on the threshold of a new beginning

“Today I honor what has been and welcome what is to come. I give thanks for the year that is ending,…”
http://theflawlesslife.tumblr.com/post/106705381943

“Today I honor what has been and welcome what is to come. I give thanks for the year that is ending, for all my experiences, and the growth of my soul. I am ready to say goodbye to past events, the challenges that strengthened my faith, and the blissful moments that made me whole.

I create a personal ceremony for letting go. I imagine myself as a sacred vessel from which I pour out the past. With each gentle breath, I release everything to God. Reverently, I let go. I feel lighter in mind, body, and soul. I rest in the holy emptiness, trusting Spirit to fill it with Divine Love. On the threshold of a new beginning, I am ready to welcome new growth.

I am cleansed, refreshed, and optimistic. I am grateful and open to God’s good.”

– Daily Word

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emotional intelligence

http://lifehacker.com/develop-emotional-intelligence-by-learning-how-you-soun-1676884505

Sometimes what we say doesn’t go over very well, regardless of our intent. There’s a difference between what we mean when we say something and how it comes across to other people. Learning that difference is an important aspect of becoming emotionally intelligent.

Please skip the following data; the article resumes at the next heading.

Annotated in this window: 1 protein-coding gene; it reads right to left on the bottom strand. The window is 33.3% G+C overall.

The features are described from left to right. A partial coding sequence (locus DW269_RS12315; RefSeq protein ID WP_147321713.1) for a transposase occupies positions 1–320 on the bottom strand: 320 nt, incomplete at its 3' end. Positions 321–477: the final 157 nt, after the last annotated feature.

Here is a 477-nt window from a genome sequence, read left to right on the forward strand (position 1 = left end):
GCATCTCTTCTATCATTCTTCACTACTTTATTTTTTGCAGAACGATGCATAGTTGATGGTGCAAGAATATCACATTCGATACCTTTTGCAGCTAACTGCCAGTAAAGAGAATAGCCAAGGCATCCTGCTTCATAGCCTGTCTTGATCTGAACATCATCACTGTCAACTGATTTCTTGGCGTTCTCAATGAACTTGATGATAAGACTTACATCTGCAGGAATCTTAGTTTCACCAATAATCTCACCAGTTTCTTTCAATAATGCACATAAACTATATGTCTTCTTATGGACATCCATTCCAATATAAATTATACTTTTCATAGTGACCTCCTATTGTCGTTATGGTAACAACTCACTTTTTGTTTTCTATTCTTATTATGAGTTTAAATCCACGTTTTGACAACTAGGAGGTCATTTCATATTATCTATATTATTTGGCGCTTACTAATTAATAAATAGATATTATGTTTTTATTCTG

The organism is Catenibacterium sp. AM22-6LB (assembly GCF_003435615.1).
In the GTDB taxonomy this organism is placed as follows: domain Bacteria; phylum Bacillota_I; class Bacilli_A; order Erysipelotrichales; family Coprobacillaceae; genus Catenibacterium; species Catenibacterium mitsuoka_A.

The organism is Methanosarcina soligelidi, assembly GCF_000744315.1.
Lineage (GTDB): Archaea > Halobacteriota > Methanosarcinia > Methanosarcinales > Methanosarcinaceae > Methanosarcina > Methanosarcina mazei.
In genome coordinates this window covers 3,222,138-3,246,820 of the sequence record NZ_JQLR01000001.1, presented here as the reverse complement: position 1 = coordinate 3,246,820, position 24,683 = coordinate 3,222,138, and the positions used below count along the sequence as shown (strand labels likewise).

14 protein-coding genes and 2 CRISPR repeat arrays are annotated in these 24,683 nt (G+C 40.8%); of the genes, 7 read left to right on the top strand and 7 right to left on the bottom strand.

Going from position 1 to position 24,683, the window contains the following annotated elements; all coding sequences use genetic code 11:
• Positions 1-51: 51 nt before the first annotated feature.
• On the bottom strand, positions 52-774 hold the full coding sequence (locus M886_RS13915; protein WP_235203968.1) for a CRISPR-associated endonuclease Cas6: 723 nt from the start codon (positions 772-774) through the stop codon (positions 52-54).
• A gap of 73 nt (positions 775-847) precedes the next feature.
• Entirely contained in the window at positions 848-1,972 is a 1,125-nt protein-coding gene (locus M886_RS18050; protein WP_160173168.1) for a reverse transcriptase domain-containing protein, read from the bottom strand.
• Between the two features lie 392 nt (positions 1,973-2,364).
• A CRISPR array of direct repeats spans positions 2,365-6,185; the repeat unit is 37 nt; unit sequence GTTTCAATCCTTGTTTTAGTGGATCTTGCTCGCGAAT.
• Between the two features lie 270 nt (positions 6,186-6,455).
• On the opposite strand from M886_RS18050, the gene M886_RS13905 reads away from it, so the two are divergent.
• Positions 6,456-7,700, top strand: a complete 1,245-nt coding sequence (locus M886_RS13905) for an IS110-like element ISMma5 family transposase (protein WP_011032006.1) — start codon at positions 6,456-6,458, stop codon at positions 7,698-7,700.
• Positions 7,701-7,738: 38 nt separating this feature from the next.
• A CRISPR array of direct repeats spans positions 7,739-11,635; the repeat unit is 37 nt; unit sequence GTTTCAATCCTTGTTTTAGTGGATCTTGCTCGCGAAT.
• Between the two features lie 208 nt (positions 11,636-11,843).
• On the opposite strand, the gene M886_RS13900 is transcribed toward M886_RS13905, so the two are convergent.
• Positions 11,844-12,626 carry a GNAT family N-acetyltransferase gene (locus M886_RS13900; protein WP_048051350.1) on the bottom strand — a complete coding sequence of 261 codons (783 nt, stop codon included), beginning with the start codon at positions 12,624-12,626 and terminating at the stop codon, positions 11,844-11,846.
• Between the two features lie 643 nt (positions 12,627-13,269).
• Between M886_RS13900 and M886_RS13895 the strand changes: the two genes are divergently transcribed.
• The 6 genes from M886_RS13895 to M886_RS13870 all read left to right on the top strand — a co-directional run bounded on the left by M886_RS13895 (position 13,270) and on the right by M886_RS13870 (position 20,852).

Emotional intelligence can help you be more aware of how you and others really feel about something. It allows you to adjust your behavior and adapt to situations so that others find you likable. In turn, it can help you build better relationships in your personal and professional life. Muriel Maignan Wilkins at the Harvard Business Review explains that being emotionally intelligent involves being aware of the gap between intent and impact:

Those with weak emotional intelligence often underestimate what a negative impact their words and actions have on others. They ignore the gap between what they mean to say and what others actually hear… Regardless of what you intend to mean, think about how your words are going to impact others and whether that’s how you want to them to feel.
Before you say something, stop, and take a moment to think about how it might sound. Ask yourself how you would feel if someone told you the same thing. Are you making the kind of impression you want to make? Remember, even if you mean well, make sure it sounds like you mean well.

Harvard Business Review